It turned out that Stew likes decaffeinated coffee in the evening and regular coffee in the morning. He started getting a bit uppity as the trip went on, and started placing an order for coffee shortly after supper each night! With Allan drinking decaffeinated too, we only just had enough; using the last bit on the last morning. The creamers worked very well too.

Yet again the Venturers refused to have a duty roster. Ben and Alex cooked most of the meals. With everybody else cooking bits and pieces throughout the week. Dishwashing was rotated around, at least mostly fairly. Nick did a great job of making an awesome fire every night, and Ben still loves cutting firewood. On the last night everybody was co-opted into washing dishes. Calvin pulled a fast one, one morning. Allan was searching for the lightest barrels, when Calvin picked up a barrel and made like it was really heavy. Allan dismissed that barrel, but Calvin in telling the story that night said it was actually the breakfast barrel, our lightest!

The new Hooligan blue barrels were waterproof, unlike our previous Eureka yellow barrels. We did have one blue barrel leak, but we found the defect on the sealing ring and will be returning it for a replacement. The screened dining shelter was a blessing. Not only did it keep us bug free (except for some sand flies), it kept off the many rain showers. Having the poles was essential, as on many campsite there were no trees which could have been used. The longer centre pole worked perfectly, and the new corner poles were much easier to use. We do need to remember to hang something from the centre of each side on the outside to prevent rain pooling. The stoves worked fine, and we had about two bottles of white gas remaining. The outback oven worked well, but it doesn't really cook in large enough quantities for our larger group now; we need to switch to the Dutch oven for all our baking. Allan brought three chairs! A regular camp chair, Bob's hunting chair, and a Thermarest chair. Teasing aside, everybody was quite glad to use them. The new lightweight tents were excellent. The kids say they are very easy to setup. No paddles were lost on this trip, that was a first! There was about a quarter of the bag of briquettes left. One skid plate got broken and will need to be replaced.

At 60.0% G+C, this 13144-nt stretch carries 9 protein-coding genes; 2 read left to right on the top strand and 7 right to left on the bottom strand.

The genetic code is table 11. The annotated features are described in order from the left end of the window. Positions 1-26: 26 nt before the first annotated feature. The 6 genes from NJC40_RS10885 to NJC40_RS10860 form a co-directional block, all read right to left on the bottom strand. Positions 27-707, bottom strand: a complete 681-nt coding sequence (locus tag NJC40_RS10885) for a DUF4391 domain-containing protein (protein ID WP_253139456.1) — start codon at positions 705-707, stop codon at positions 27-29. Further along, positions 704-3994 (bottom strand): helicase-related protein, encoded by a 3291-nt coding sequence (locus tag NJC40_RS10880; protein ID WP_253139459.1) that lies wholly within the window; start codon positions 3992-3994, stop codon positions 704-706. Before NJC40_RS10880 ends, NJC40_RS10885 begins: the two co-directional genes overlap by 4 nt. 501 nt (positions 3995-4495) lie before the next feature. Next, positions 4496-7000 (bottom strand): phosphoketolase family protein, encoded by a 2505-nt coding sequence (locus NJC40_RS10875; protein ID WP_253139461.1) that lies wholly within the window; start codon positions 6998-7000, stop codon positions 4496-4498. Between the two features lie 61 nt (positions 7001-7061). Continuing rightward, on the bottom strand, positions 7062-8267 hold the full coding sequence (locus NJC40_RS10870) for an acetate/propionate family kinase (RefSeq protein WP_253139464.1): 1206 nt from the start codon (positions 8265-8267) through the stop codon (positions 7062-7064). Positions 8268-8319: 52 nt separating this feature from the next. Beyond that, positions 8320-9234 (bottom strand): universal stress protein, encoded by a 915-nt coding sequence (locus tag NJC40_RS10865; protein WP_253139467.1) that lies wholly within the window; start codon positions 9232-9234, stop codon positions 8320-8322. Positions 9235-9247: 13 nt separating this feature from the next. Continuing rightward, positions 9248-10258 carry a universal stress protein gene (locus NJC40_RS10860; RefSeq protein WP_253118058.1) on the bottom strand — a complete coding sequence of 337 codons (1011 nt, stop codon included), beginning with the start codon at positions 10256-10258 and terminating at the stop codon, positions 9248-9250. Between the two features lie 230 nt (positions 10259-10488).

The creek kayak was fun, but was a lot of work paddling on flat water into the wind. The lads said the outfitting wasn't as comfortable as the Jackson playboats. Both playboats got a fair amount of use. Bringing the extra skirt worked well, we could have even used another skirt at times. Somebody wasn't counting properly when we packed, and we ended up bringing two extra kayak paddles!

Throughout the trip Stew was continually challenged to identify every bird call that was heard. He knew them all, or at least claimed too... the only other wildlife we saw was fish. The scenery was really nice, forest fires notwithstanding, going from the plains early on to high rocky cliffs later in the week. There was a lot of evidence of clear cut logging, but it was only apparent at certain points in the trip. Numerous very picturesque waterfalls cascaded down the cliffs.

The weather was definitely colder than we had ever had on a canoe trip before. It was dropping to well below 8C at night. Most of us were cold some nights, we had all packed much lighter than maybe should have. We knew we were a fair way up north, but it never crossed our minds it would make such a difference. But during our drive home, we noticed the temperature gradually climbing as we headed south; and by the time we hit Montreal it was positively roasting.

The only injuries we sustained were a few scrapes and bruises, a sprained finger, some blistered hands, and a bit of sunburn (Calvin of course!).


PostPosted: August 5th, 2011, 9:25 pm 
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Joined: November 10th, 2004, 8:17 am
Posts: 168
Location: Ste-Catherine-de-la-Jacques-Cartier
Really enjoyed your slideshow.
Great shots.
Good job on and of the river.
Very inspiring.


PostPosted: August 7th, 2011, 8:35 am 
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Joined: March 24th, 2007, 9:28 am
Posts: 303
Location: North Bay, Ontario, Canada
Great TR and slide show, This is what Scouting is all about!

PostPosted: July 7th, 2017, 12:50 pm 

Joined: April 8th, 2013, 8:37 pm
Posts: 10
Really good read here. Paddling this river in August, really looking forward to it.